We had a question recently at the clinic about phytates in relation to our frequent recommendation to consume raw oats. Paleo diet proponents also sometimes cite phytates as a reason to avoid grains. Phytates have been called an anti-nutrient because they can diminish absorption of certain minerals, but this is a bit of an oversimplification. Read on to learn more about phytates than you probably wanted to know. If you just want to know if you should be worried, jump to the end for my conclusions.
Phytates are a group of phyto- (plant) chemicals which bind phosphorus needed for plant life-cycles. They are a part of the fiber component of many foods. Phytates include phytic acid, inositol hexophosphate (IP-6) and others. Phytates are broken down by the enzyme phytase, which is present in the plants themselves, many animals and bacteria. In fact, some of the bacteria living in our gastrointestinal (GI) tract produce phytase, but not in large quantities.
What foods contain phytates?
Phytates can be found in many foods including beans/legumes, cereal grains, nuts and seeds. Higher concentrations are found in bran fortified products as this is the fiber portion of grains. Phytates have been cited as one of the reasons to avoid soy foods, but cashews and some other nuts may contain even greater amounts of phytates. In fact, potatoes may be the greatest source of phytates in the American diet and the phytates in potatoes appear to be resilient to various cooking methods that may decrease phytate content in other foods.
Soaking and sprouting beans and grains may reduce phytate content. Soaking and sprouting start the process of germination and activates phytase which breaks down phytates. Fermenting foods, which relies on bacterial action, may also provide enzyme actiity to break down phytates.
What’s the problem with phytates?
Phytates are designed to bind the mineral phosphorus, but they may also bind iron, calcium, zinc and magnesium, reducing their bioavailability for absorption. Mineral bound phytates are not absorbed into the blood stream and are eliminated in stool. This creates the potential for mineral deficiencies. There is some question about how the body may up or down regulate absorption of minerals in response to varying levels of phytate in the diet and this link may be more theoretical or more important in certain populations.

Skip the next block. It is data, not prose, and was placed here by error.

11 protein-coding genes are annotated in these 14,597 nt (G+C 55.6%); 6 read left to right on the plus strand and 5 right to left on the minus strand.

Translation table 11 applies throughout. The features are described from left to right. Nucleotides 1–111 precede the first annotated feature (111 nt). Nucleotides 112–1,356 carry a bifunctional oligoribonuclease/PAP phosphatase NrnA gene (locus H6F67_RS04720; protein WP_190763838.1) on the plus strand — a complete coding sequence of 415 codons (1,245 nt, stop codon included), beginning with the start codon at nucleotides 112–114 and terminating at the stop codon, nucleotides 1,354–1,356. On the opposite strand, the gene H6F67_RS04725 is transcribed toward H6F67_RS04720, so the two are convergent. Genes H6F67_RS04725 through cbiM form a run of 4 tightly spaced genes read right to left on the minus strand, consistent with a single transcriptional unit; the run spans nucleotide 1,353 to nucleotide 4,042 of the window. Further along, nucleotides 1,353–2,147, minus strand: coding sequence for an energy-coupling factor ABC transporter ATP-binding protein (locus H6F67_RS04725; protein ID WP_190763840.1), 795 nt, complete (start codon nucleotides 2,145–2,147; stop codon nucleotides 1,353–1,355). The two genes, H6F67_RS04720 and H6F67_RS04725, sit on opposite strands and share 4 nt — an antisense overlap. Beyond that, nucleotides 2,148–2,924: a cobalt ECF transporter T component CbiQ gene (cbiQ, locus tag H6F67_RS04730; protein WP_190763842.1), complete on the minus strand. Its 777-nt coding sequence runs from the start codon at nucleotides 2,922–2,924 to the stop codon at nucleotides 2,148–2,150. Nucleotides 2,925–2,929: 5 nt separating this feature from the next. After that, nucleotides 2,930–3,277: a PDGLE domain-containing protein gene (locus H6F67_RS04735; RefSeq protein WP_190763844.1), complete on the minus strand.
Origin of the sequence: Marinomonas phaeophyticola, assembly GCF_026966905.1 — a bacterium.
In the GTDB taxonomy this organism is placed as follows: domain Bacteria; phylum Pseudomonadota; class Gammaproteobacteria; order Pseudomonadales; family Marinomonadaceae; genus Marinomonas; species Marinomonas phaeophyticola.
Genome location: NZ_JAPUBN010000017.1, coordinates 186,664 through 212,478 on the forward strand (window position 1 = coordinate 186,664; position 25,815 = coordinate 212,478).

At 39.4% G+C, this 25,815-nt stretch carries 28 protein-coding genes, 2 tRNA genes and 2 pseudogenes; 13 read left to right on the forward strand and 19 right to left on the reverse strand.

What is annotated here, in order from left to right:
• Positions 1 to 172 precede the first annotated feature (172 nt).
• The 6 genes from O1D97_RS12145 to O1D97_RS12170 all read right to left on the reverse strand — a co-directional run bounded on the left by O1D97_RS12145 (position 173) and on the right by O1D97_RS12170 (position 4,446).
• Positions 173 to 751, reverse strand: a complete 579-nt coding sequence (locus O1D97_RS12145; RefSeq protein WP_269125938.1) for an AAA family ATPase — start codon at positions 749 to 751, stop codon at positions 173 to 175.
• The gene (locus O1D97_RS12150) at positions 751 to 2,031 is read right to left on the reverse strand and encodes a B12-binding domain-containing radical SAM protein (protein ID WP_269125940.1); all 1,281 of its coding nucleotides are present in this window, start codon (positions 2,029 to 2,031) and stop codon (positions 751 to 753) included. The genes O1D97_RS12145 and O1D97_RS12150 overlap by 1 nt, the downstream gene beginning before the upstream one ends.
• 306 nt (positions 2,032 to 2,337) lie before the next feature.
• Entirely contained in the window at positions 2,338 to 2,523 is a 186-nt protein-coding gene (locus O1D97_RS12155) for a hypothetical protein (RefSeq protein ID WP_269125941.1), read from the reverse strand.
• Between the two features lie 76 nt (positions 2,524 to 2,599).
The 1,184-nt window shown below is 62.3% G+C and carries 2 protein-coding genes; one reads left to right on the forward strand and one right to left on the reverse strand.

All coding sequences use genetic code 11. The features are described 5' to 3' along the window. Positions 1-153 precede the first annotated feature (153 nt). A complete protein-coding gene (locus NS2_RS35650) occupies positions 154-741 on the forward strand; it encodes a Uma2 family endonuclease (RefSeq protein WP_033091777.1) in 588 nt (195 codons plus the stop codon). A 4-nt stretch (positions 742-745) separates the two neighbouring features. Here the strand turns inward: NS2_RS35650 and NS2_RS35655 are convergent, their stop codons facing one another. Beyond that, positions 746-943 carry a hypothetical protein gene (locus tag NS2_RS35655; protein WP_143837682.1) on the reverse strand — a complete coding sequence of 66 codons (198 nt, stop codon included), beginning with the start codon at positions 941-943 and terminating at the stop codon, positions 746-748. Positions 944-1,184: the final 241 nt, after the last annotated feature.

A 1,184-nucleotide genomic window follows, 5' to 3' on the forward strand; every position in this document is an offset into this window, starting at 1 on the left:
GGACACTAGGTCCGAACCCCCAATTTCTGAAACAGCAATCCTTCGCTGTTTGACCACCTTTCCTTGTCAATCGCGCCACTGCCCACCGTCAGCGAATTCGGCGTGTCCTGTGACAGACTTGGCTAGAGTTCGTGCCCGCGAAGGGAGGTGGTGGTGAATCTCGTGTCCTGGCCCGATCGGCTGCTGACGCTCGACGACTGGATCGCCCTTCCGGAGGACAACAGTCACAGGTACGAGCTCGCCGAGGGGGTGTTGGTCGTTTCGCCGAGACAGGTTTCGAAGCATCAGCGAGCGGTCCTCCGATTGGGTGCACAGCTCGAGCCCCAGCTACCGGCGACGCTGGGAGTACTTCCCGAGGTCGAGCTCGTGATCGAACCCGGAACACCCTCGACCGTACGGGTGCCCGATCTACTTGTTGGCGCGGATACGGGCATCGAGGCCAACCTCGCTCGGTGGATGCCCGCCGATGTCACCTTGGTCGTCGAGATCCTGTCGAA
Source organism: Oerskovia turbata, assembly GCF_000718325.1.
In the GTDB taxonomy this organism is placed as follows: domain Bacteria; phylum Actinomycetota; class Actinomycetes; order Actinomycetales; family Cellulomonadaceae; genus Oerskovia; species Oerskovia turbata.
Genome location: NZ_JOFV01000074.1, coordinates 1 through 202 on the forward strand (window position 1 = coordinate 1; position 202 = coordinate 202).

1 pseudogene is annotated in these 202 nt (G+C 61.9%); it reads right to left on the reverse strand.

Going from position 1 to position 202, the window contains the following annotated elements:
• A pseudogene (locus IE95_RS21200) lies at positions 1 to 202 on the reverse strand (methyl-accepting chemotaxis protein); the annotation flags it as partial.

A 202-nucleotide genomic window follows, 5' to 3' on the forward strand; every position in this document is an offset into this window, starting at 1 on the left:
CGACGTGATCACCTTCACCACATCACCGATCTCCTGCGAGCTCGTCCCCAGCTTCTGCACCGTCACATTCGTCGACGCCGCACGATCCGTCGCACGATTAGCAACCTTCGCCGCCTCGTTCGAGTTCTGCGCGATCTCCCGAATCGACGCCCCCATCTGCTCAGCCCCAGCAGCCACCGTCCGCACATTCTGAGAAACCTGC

First, some schools of thoughts believe that phytates binding to minerals is actually a good thing, preventing excessive absorption of minerals and the resulting formation of free radicals. For those with deficiencies, this would obviously be counter productive, but this may be a desired effect for some persons.
Phytates have also been shown to have strong antioxidant effects and are even used as an additive by the meat industry to prevent spoilage.
Additionally, IP-6 (a phytate) is used as an anti-cancer supplement. The research on the anticancer activities of phytates show multiple mechanisms including immune system activation, disrupting the formation of blood vessels to cancerous tumors and increased cell differentiation, which is typically decreased or lost in cancer.
Most Americans are probably not suffering from a nutrient deficiency specifically attributable to phytates. Additionally, the many health benefits of eating foods that contain phytates outweighs the potential for concern about nutrient deficiency specifically from that source. There are some aspects of diet, depending on the individual, that may need to be micromanaged, but phytates are probably not one of them. Focusing on a diverse and adequate intake of high nutrient density foods should be enough for most people not to have to think too much about phytates. If you are consuming a diet high in phytates and have a persistent mineral deficiency, consider having an appointment as their are many more common potential causes of nutrient deficiency including dysbiosis, SIBO, low stomach acid, insufficient dietary intake.